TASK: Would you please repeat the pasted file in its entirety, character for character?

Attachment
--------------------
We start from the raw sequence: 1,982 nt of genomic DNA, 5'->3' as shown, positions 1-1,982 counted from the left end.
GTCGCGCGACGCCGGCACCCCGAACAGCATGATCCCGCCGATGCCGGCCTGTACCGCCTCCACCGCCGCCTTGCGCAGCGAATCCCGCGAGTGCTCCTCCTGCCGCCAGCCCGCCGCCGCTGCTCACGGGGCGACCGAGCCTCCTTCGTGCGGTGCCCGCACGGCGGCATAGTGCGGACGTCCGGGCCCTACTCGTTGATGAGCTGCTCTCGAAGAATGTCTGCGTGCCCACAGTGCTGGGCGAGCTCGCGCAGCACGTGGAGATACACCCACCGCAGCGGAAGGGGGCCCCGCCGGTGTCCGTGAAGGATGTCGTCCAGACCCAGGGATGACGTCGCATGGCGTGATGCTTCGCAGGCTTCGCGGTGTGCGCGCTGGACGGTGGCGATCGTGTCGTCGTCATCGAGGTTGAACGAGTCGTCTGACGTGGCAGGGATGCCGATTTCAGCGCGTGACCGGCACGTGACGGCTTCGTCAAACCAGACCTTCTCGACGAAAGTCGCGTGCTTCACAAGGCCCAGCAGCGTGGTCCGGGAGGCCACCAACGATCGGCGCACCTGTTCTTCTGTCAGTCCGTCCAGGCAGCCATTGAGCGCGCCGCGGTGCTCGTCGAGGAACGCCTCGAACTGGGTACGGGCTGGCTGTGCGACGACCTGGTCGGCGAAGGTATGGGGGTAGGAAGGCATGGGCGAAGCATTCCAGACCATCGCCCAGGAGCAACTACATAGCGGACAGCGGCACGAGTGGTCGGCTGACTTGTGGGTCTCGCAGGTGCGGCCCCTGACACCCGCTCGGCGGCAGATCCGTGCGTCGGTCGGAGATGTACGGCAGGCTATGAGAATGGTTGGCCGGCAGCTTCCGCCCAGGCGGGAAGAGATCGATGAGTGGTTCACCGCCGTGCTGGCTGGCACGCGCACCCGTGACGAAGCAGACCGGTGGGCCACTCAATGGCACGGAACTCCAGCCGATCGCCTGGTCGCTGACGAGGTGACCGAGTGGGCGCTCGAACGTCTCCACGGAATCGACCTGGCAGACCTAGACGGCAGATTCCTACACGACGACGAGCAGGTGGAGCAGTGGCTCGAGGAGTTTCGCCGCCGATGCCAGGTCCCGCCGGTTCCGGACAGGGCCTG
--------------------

We start from the raw sequence: 1,982 nt of genomic DNA, 5'->3' as shown, positions 1-1,982 counted from the left end.
GTCGCGCGACGCCGGCACCCCGAACAGCATGATCCCGCCGATGCCGGCCTGTACCGCCTCCACCGCCGCCTTGCGCAGCGAATCCCGCGAGTGCTCCTCCTGCCGCCAGCCCGCCGCCGCTGCTCACGGGGCGACCGAGCCTCCTTCGTGCGGTGCCCGCACGGCGGCATAGTGCGGACGTCCGGGCCCTACTCGTTGATGAGCTGCTCTCGAAGAATGTCTGCGTGCCCACAGTGCTGGGCGAGCTCGCGCAGCACGTGGAGATACACCCACCGCAGCGGAAGGGGGCCCCGCCGGTGTCCGTGAAGGATGTCGTCCAGACCCAGGGATGACGTCGCATGGCGTGATGCTTCGCAGGCTTCGCGGTGTGCGCGCTGGACGGTGGCGATCGTGTCGTCGTCATCGAGGTTGAACGAGTCGTCTGACGTGGCAGGGATGCCGATTTCAGCGCGTGACCGGCACGTGACGGCTTCGTCAAACCAGACCTTCTCGACGAAAGTCGCGTGCTTCACAAGGCCCAGCAGCGTGGTCCGGGAGGCCACCAACGATCGGCGCACCTGTTCTTCTGTCAGTCCGTCCAGGCAGCCATTGAGCGCGCCGCGGTGCTCGTCGAGGAACGCCTCGAACTGGGTACGGGCTGGCTGTGCGACGACCTGGTCGGCGAAGGTATGGGGGTAGGAAGGCATGGGCGAAGCATTCCAGACCATCGCCCAGGAGCAACTACATAGCGGACAGCGGCACGAGTGGTCGGCTGACTTGTGGGTCTCGCAGGTGCGGCCCCTGACACCCGCTCGGCGGCAGATCCGTGCGTCGGTCGGAGATGTACGGCAGGCTATGAGAATGGTTGGCCGGCAGCTTCCGCCCAGGCGGGAAGAGATCGATGAGTGGTTCACCGCCGTGCTGGCTGGCACGCGCACCCGTGACGAAGCAGACCGGTGGGCCACTCAATGGCACGGAACTCCAGCCGATCGCCTGGTCGCTGACGAGGTGACCGAGTGGGCGCTCGAACGTCTCCACGGAATCGACCTGGCAGACCTAGACGGCAGATTCCTACACGACGACGAGCAGGTGGAGCAGTGGCTCGAGGAGTTTCGCCGCCGATGCCAGGTCCCGCCGGTTCCGGACAGGGCCTG